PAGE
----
There are very few affordable and competent resources when it comes to helping families in high conflict divorce and custody cases. New material for understanding the high conflict personality is becoming more and more available and the strategies for dealing with parents involved in high conflict divorce continue to evolve. As professionals, it is imperative we remain current in understanding how to work with the unique and challenging features of the high conflict population.
The High Conflict Diversion Program is dedicated to advancing the field. Traditional thinking is that all parents can and should be able to co-parent for the sake of the child. The truth of the matter is that as much as 30% of the cases judges see in family court fall into the category of being in high conflict and that the typical strategies for co-parenting don’t work. Most of the high conflict cases (the 30%) are driven by at least one of the parents that display behaviors that would be considered a personality disorder or behavior that is driven by substance abuse. By realizing that the traditional way the Family Court system uses to deal with this population actually perpetuates the conflict pattern experienced by the parents involved, we can then begin to implement the more effective strategies needed to move theses families out of the court system and toward a more stable future.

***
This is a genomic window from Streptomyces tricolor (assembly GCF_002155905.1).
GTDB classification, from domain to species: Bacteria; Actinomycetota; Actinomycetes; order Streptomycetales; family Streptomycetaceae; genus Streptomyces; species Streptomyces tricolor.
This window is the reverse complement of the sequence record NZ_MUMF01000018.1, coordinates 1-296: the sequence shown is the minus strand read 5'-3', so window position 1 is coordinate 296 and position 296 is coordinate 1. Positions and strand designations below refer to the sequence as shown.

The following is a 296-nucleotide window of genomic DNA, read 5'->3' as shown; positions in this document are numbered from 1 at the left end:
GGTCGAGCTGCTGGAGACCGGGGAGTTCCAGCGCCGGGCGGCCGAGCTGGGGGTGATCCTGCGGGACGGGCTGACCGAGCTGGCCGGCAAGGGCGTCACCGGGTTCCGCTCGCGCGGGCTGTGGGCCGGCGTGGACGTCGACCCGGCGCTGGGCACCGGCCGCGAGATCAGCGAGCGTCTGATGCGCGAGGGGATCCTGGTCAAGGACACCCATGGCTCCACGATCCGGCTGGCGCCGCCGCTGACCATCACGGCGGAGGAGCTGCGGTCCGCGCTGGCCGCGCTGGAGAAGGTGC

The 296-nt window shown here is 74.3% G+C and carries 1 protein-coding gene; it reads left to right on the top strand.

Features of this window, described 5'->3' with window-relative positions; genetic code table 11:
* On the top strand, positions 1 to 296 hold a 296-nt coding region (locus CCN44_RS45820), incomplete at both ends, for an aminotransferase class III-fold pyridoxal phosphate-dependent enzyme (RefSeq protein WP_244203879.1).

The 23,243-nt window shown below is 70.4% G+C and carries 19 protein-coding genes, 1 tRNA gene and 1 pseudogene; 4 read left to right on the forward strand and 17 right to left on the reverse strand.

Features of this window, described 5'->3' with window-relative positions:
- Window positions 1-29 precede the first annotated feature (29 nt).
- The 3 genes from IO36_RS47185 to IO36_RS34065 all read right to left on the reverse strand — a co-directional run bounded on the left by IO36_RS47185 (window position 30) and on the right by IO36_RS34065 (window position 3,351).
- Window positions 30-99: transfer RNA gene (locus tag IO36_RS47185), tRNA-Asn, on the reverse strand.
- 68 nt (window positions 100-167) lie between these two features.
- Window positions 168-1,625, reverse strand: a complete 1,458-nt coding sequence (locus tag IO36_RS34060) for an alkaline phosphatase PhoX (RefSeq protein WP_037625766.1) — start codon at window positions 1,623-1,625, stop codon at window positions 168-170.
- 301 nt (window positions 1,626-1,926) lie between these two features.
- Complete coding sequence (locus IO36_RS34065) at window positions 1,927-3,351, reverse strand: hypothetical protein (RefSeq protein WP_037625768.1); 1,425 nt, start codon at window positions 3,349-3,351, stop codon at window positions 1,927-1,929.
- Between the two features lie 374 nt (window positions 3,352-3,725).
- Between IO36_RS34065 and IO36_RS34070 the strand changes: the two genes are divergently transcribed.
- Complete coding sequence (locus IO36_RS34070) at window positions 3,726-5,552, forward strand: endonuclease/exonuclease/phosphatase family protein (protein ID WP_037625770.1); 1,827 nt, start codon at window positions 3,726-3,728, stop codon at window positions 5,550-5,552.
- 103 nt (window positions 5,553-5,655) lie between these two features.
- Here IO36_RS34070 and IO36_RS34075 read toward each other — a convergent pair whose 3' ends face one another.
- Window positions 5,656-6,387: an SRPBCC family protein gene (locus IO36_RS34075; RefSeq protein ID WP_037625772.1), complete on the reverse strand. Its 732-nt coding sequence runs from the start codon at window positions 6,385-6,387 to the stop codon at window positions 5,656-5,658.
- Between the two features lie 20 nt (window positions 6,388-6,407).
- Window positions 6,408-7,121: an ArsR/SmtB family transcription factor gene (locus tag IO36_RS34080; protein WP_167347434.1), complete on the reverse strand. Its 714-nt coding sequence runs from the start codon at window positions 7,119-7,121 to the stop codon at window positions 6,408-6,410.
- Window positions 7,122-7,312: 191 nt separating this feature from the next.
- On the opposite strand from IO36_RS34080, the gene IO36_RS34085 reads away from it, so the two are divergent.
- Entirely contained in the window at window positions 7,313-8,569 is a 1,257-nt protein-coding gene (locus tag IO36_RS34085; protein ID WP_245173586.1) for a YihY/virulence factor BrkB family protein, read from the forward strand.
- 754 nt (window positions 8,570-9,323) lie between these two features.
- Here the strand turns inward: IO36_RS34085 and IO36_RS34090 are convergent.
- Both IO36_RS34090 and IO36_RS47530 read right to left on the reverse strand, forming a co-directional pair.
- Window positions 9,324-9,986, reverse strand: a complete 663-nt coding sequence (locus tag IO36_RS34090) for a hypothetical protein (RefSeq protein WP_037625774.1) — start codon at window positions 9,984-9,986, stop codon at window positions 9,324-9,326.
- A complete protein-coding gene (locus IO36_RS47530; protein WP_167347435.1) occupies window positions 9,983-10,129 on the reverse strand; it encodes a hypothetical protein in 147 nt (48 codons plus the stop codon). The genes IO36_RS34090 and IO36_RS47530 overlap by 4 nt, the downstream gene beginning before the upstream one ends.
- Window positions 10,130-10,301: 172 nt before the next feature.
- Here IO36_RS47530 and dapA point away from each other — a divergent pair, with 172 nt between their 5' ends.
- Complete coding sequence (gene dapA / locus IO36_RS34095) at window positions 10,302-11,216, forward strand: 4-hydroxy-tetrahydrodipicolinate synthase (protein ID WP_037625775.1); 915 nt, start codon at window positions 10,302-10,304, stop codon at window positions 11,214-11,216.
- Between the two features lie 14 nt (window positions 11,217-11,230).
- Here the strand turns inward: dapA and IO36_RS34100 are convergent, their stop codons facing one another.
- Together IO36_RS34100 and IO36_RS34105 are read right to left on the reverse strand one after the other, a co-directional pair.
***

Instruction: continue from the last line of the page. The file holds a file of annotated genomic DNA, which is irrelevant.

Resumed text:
The Mission of the High Conflict Diversion Program is four-fold:
Our mission is four-fold:
- Remove the children from the middle of the fight!
- Educate professionals for early identification.
- Create referral systems for professionals and the Family Court system for easy access to programs and services to help parents stop the cycle of conflict.
- Reducing the impact of high conflict divorce and custody on the parents and children caught in this destructive cycle.
Jurisdictions all over the country are discovering the High Conflict Diversion Program and ordering parents to take this highly effective parenting class. The High Conflict Diversion Program is a one of a kind high conflict parenting program that is designed to work even if only one of the parents learns and implements the skills we teach. The course has proven strategies that move the parent toward disengagement from the conflict, stabilizing the new family structure and focusing on the needs of the children as a priority.
We have heard from many judges that it isn’t always easy to identify high conflict cases so we created this list to help in that evaluation. As you look at the list of indicators I am sure you will agree at many of these indicators, as they stand alone would be reason enough to classify the case high conflict and that many of the cases you preside over contain many of these indicators.
High Conflict Diversion Program
23 Indicators of High Conflict Divorce and Custody
- There was a large power differential in the relationship (one parent had huge control issues)
- There were extreme and frequent outbursts of anger in the relationship
- There was and constant sense of instability in the relationship (not knowing how the other parent was going to react to a situation, a sense of bracing or of always walking on eggshells).
- One of the parents reacts like the other parent is victimizing them.